The Fair Tax Mark will use a set of metrics to assess companies on their tax and transparency. Companies that score a minimum of 13 out of 20 will be awarded a Fair Tax Mark. According to one of the directors of the Fair Tax Mark, Richard Murphy, the aim of the scheme is to allow companies who are paying the right amount of tax to stand out. “There are good companies in this world,” he said. “There are exemplars of good practice who are trying to pay the right amount of tax.”

How much is enough?

Yet for some participants, defining what the “right amount of tax” is could be problematic. “How do you pin down what a fair tax rate is?” asked Chas Roy-Chowdhury, head of taxation at the Association of Chartered Certified Accountants. “There are all sorts of dynamics that come into it; even tax experts wouldn’t necessarily agree with each other.”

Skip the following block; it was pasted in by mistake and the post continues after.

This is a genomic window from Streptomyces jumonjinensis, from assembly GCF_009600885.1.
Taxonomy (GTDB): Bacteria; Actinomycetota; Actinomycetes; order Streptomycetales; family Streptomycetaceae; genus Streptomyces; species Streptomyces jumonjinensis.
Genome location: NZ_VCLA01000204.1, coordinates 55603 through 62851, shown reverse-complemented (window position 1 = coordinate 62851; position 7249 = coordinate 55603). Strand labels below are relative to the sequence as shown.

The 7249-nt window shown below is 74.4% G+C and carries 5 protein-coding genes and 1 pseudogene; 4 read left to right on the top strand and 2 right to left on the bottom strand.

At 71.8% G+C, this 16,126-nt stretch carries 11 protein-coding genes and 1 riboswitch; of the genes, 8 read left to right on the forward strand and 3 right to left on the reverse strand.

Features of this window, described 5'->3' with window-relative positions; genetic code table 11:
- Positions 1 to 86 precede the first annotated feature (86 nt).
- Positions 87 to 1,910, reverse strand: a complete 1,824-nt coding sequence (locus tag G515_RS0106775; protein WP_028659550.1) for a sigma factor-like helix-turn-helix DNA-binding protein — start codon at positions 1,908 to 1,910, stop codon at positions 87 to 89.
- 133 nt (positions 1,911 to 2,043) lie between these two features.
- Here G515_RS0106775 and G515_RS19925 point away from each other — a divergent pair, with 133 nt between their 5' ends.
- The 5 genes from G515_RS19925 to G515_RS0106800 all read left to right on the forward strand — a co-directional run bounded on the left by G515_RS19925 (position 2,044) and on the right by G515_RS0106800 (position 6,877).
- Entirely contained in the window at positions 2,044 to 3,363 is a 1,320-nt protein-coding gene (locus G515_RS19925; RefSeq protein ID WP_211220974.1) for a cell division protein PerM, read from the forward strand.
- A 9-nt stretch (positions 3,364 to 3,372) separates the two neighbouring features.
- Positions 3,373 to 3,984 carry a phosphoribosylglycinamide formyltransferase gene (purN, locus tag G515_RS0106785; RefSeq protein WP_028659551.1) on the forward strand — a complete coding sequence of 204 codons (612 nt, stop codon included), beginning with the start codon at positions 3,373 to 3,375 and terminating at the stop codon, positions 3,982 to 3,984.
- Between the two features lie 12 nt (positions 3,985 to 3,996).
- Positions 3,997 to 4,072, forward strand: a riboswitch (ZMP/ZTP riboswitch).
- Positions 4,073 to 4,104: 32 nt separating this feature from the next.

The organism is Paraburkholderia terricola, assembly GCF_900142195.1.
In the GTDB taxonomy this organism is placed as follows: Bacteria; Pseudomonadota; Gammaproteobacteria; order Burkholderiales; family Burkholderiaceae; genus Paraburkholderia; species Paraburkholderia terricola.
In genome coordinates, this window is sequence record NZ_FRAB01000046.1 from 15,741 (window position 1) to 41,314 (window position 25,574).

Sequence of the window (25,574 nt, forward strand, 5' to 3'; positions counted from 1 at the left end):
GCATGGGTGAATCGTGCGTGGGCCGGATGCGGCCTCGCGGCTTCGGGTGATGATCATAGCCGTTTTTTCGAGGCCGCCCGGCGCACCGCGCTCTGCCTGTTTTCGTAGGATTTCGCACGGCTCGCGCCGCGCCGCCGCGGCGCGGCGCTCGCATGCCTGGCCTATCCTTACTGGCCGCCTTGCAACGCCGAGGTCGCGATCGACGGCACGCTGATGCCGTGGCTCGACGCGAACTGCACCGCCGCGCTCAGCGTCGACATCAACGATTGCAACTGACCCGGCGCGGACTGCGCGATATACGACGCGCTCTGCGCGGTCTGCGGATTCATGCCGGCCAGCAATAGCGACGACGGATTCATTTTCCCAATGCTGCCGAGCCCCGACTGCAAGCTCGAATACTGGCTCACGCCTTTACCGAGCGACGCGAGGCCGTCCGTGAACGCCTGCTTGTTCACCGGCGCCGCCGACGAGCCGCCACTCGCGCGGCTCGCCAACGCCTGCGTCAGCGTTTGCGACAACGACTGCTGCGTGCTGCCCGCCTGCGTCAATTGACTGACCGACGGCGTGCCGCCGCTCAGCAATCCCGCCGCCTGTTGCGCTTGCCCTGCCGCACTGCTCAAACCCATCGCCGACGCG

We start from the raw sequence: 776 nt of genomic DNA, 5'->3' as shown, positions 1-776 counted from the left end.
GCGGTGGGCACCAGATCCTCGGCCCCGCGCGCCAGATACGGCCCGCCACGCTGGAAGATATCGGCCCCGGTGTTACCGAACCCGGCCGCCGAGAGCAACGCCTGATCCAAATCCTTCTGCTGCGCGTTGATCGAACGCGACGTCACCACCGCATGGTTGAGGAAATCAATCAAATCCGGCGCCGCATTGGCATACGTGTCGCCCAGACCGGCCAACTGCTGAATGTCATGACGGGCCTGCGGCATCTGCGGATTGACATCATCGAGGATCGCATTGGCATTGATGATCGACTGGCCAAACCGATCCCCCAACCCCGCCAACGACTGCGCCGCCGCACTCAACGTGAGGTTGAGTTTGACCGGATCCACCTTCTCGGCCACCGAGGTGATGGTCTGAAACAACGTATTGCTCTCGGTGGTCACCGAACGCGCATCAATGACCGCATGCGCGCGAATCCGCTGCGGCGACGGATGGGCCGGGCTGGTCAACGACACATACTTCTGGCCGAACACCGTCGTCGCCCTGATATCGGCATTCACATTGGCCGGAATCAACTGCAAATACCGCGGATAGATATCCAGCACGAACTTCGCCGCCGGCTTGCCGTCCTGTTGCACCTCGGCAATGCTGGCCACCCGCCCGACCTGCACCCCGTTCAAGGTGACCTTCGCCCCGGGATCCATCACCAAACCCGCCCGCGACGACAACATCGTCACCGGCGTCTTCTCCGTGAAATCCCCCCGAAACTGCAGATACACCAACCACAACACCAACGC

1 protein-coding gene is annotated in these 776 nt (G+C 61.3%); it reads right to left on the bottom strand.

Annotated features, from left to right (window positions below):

For Murphy, “right” means that the “economic substance” of what a company is doing in a certain country has to be reflected in the tax it pays. If the company only has a “filing cabinet” in that area, rather than having staff, sales and assets there, yet is supposedly generating a vast amount of profit, “that looks like a tax arrangement”.

He went on to tell the roundtable how a system of awarding “bonus points” would ensure the Fair Tax Mark didn’t unfairly penalise companies that had paid a low rate of tax for legitimate reasons. If, for example, a firm was entitled to tax relief to offset investment in R&D, the rating would accommodate this – as long as these reasons were disclosed.

This bonus marking system went some way to allaying the concerns of a few participants who felt that an earlier iteration of the Fair Tax Mark was too simplistic in its approach to tackling tax avoidance.